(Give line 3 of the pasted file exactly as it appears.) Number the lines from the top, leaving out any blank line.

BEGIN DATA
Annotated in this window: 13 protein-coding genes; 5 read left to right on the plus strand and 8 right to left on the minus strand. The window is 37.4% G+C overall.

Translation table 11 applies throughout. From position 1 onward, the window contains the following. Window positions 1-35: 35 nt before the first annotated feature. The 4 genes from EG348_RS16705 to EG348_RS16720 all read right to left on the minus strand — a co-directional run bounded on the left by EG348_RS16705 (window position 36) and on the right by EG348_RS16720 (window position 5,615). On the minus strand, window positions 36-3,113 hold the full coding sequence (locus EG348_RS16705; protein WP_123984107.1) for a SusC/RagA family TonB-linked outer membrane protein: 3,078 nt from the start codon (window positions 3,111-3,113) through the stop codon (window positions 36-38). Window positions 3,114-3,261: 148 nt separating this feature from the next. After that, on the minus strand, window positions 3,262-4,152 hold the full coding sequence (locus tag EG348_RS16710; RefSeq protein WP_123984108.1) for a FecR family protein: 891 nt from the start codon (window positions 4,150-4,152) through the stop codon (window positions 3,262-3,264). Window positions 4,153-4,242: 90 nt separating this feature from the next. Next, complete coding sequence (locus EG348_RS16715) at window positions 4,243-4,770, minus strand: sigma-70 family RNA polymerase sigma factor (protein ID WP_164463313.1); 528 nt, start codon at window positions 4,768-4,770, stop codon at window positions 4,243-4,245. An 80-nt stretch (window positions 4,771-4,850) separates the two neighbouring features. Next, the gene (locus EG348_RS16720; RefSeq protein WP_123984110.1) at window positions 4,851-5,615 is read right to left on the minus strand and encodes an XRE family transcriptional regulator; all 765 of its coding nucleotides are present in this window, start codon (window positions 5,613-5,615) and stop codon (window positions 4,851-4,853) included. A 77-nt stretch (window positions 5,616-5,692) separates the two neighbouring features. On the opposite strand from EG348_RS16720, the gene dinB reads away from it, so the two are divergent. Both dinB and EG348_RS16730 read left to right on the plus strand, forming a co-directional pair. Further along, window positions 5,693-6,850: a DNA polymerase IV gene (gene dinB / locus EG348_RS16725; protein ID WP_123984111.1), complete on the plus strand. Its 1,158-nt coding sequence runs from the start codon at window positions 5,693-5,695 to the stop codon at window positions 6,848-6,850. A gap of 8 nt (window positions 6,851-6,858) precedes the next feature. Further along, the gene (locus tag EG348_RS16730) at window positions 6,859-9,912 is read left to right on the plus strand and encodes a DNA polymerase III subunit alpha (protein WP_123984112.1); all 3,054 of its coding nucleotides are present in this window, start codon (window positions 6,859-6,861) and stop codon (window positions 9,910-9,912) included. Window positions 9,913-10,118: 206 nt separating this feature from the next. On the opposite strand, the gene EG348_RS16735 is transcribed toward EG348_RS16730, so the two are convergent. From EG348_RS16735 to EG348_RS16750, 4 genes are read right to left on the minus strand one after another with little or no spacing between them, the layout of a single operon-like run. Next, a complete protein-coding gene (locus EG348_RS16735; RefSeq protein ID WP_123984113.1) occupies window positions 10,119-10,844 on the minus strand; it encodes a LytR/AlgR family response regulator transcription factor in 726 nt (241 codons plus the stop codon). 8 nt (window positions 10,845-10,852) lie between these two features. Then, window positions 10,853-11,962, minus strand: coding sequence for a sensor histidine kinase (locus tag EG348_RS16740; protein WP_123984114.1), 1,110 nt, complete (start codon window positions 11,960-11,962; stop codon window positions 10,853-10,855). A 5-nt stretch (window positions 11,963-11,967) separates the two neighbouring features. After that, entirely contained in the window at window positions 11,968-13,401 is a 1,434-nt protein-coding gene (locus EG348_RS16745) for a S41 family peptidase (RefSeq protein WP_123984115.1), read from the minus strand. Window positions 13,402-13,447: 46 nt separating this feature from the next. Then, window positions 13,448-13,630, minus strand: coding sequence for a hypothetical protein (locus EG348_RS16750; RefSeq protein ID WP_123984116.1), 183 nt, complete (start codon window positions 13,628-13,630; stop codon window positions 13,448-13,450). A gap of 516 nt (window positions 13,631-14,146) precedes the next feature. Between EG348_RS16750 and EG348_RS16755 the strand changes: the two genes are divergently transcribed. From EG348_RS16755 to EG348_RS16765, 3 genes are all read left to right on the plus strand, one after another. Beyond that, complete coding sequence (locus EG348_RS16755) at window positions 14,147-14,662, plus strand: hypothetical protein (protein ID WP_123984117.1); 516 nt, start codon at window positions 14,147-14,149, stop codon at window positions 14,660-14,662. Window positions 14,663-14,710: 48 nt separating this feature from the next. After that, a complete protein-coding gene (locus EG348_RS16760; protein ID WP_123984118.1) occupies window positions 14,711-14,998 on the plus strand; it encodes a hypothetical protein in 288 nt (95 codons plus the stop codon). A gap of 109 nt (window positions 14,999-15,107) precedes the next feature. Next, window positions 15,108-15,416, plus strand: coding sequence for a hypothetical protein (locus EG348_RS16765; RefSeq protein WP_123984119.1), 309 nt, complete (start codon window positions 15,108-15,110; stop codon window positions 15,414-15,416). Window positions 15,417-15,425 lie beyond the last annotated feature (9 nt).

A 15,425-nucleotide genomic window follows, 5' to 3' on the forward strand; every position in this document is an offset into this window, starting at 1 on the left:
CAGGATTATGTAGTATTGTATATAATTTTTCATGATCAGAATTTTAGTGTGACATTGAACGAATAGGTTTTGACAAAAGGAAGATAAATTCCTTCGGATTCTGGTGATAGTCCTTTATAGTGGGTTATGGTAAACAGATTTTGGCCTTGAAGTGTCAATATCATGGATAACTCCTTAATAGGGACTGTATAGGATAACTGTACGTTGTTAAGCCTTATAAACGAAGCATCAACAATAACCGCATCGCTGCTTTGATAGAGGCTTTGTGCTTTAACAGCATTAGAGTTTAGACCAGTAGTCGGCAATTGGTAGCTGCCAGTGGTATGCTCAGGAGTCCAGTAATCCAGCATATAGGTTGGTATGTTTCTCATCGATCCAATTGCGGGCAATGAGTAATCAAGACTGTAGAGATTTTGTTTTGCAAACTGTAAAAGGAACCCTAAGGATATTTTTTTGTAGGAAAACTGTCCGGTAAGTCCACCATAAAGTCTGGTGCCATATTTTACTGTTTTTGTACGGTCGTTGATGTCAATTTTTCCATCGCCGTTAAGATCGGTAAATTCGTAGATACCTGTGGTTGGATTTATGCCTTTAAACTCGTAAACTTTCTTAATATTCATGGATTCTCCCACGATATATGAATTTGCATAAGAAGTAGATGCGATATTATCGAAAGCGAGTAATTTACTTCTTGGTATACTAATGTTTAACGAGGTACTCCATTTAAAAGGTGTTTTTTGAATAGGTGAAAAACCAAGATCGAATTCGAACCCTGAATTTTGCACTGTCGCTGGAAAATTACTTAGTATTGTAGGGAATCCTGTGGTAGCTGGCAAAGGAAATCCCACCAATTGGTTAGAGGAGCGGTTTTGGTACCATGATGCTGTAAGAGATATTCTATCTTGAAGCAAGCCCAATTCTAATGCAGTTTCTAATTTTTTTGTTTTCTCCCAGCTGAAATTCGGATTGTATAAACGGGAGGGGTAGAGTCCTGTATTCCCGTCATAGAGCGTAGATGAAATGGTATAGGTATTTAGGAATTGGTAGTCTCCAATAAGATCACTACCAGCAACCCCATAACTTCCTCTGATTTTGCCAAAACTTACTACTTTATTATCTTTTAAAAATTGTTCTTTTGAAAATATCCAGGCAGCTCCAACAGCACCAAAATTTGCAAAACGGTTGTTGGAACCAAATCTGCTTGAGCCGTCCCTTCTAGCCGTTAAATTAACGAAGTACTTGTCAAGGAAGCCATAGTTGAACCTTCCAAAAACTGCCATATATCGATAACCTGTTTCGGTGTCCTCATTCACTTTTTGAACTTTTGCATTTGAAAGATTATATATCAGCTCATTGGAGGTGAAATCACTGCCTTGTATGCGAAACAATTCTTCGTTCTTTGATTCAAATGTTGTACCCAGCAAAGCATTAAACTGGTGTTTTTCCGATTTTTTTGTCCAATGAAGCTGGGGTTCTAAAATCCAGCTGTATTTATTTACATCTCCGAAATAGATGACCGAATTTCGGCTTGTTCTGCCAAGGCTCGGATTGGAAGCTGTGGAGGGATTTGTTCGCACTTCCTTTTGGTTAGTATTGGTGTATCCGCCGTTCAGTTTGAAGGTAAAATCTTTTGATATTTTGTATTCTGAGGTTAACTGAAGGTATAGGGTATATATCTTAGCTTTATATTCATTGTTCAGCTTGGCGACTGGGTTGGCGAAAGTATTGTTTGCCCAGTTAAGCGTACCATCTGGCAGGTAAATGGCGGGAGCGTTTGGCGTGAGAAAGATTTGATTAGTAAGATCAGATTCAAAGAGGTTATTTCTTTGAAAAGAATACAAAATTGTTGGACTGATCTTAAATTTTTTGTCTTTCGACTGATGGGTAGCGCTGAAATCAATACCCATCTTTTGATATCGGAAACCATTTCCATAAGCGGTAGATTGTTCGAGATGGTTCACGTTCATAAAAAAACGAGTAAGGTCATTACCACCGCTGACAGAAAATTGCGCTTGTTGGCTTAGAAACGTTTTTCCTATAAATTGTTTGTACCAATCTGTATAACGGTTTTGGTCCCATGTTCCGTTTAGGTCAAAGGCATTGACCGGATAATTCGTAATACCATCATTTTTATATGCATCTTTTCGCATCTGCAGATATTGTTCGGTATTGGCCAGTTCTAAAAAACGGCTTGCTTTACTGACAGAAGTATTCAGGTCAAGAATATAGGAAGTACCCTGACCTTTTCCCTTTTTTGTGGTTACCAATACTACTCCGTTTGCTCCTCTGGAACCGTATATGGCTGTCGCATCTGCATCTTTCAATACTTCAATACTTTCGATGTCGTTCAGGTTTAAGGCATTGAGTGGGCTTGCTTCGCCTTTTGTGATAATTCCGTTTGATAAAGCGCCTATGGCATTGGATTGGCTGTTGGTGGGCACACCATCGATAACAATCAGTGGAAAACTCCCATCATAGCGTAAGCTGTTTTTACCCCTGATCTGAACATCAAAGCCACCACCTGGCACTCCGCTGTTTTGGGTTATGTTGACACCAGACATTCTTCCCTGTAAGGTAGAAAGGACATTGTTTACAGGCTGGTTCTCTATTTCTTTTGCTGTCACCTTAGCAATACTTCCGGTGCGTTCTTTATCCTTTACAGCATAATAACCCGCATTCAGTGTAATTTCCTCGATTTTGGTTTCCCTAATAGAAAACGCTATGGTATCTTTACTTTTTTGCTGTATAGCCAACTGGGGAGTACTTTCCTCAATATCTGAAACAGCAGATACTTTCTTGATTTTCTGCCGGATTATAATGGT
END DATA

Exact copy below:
A 15,425-nucleotide genomic window follows, 5' to 3' on the forward strand; every position in this document is an offset into this window, starting at 1 on the left: